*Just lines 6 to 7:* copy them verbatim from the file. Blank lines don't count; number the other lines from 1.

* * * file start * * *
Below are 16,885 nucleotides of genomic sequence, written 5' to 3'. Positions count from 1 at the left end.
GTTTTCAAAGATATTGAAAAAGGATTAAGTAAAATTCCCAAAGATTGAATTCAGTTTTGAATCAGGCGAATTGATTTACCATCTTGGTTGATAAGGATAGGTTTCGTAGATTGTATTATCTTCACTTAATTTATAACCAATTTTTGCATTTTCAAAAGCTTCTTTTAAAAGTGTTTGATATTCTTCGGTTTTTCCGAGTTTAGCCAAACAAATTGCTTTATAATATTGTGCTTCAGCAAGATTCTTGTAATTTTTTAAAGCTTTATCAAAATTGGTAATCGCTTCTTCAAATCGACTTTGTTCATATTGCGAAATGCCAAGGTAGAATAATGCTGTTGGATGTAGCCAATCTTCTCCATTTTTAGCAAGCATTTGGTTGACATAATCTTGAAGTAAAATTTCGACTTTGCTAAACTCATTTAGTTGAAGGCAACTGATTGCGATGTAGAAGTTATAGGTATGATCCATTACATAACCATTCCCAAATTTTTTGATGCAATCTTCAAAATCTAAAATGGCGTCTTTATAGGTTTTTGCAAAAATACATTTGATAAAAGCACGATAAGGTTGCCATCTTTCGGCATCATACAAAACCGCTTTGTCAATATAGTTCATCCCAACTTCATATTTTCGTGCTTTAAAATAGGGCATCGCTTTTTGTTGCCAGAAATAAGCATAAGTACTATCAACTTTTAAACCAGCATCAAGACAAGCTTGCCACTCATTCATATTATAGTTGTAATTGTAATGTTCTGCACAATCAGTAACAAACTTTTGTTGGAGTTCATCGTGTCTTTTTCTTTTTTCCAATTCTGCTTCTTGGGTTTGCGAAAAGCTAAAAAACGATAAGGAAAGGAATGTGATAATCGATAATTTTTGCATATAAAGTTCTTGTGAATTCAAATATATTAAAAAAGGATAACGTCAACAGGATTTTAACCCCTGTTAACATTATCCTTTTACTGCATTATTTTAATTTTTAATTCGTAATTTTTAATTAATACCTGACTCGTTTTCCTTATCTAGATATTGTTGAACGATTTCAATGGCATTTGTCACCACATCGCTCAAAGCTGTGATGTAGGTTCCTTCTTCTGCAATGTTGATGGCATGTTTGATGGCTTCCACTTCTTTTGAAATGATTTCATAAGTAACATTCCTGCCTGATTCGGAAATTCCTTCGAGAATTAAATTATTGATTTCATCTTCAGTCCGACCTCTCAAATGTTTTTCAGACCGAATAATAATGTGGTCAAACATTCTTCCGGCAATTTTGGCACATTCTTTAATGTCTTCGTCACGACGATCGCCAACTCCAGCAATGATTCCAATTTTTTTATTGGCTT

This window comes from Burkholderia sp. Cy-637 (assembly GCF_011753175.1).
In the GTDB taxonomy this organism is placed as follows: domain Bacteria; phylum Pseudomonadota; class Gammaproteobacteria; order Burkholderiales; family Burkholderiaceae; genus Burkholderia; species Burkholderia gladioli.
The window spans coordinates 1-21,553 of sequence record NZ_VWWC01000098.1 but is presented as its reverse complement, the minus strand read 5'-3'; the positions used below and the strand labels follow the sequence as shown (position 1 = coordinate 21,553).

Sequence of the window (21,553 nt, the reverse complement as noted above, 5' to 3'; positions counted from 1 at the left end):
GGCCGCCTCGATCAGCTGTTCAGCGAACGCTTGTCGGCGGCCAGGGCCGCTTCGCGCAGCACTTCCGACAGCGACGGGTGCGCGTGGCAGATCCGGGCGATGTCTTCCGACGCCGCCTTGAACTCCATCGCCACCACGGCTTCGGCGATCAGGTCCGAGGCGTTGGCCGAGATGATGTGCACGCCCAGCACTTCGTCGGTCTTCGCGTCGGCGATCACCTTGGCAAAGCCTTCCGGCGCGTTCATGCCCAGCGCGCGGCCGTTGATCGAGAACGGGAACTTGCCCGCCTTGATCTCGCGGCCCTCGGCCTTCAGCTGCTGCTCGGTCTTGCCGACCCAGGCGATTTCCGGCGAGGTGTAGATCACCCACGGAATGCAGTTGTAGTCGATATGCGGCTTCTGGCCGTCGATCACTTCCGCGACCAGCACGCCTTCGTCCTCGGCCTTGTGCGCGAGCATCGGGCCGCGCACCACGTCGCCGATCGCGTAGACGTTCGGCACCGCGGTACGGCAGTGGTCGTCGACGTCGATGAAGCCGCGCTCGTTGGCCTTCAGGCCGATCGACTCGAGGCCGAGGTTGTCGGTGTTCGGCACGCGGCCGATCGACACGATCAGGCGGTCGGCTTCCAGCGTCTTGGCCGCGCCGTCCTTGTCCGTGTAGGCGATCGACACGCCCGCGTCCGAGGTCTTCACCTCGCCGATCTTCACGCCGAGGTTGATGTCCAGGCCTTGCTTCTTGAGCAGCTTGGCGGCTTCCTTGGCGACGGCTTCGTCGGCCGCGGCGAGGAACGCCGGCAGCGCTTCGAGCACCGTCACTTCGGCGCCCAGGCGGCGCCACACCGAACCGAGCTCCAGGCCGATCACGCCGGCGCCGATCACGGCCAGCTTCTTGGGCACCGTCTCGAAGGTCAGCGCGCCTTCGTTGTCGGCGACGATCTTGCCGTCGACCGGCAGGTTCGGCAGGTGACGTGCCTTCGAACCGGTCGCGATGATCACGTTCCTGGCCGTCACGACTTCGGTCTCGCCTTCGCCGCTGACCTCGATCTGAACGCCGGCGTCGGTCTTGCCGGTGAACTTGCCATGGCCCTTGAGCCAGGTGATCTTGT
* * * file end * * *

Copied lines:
Sequence of the window (21,553 nt, the reverse complement as noted above, 5' to 3'; positions counted from 1 at the left end):
GGCCGCCTCGATCAGCTGTTCAGCGAACGCTTGTCGGCGGCCAGGGCCGCTTCGCGCAGCACTTCCGACAGCGACGGGTGCGCGTGGCAGATCCGGGCGATGTCTTCCGACGCCGCCTTGAACTCCATCGCCACCACGGCTTCGGCGATCAGGTCCGAGGCGTTGGCCGAGATGATGTGCACGCCCAGCACTTCGTCGGTCTTCGCGTCGGCGATCACCTTGGCAAAGCCTTCCGGCGCGTTCATGCCCAGCGCGCGGCCGTTGATCGAGAACGGGAACTTGCCCGCCTTGATCTCGCGGCCCTCGGCCTTCAGCTGCTGCTCGGTCTTGCCGACCCAGGCGATTTCCGGCGAGGTGTAGATCACCCACGGAATGCAGTTGTAGTCGATATGCGGCTTCTGGCCGTCGATCACTTCCGCGACCAGCACGCCTTCGTCCTCGGCCTTGTGCGCGAGCATCGGGCCGCGCACCACGTCGCCGATCGCGTAGACGTTCGGCACCGCGGTACGGCAGTGGTCGTCGACGTCGATGAAGCCGCGCTCGTTGGCCTTCAGGCCGATCGACTCGAGGCCGAGGTTGTCGGTGTTCGGCACGCGGCCGATCGACACGATCAGGCGGTCGGCTTCCAGCGTCTTGGCCGCGCCGTCCTTGTCCGTGTAGGCGATCGACACGCCCGCGTCCGAGGTCTTCACCTCGCCGATCTTCACGCCGAGGTTGATGTCCAGGCCTTGCTTCTTGAGCAGCTTGGCGGCTTCCTTGGCGACGGCTTCGTCGGCCGCGGCGAGGAACGCCGGCAGCGCTTCGAGCACCGTCACTTCGGCGCCCAGGCGGCGCCACACCGAACCGAGCTCCAGGCCGATCACGCCGGCGCCGATCACGGCCAGCTTCTTGGGCACCGTCTCGAAGGTCAGCGCGCCTTCGTTGTCGGCGACGATCTTGCCGTCGACCGGCAGGTTCGGCAGGTGACGTGCCTTCGAACCGGTCGCGATGATCACGTTCCTGGCCGTCACGACTTCGGTCTCGCCTTCGCCGCTGACCTCGATCTGAACGCCGGCGTCGGTCTTGCCGGTGAACTTGCCATGGCCCTTGAGCCAGGTGATCTTGT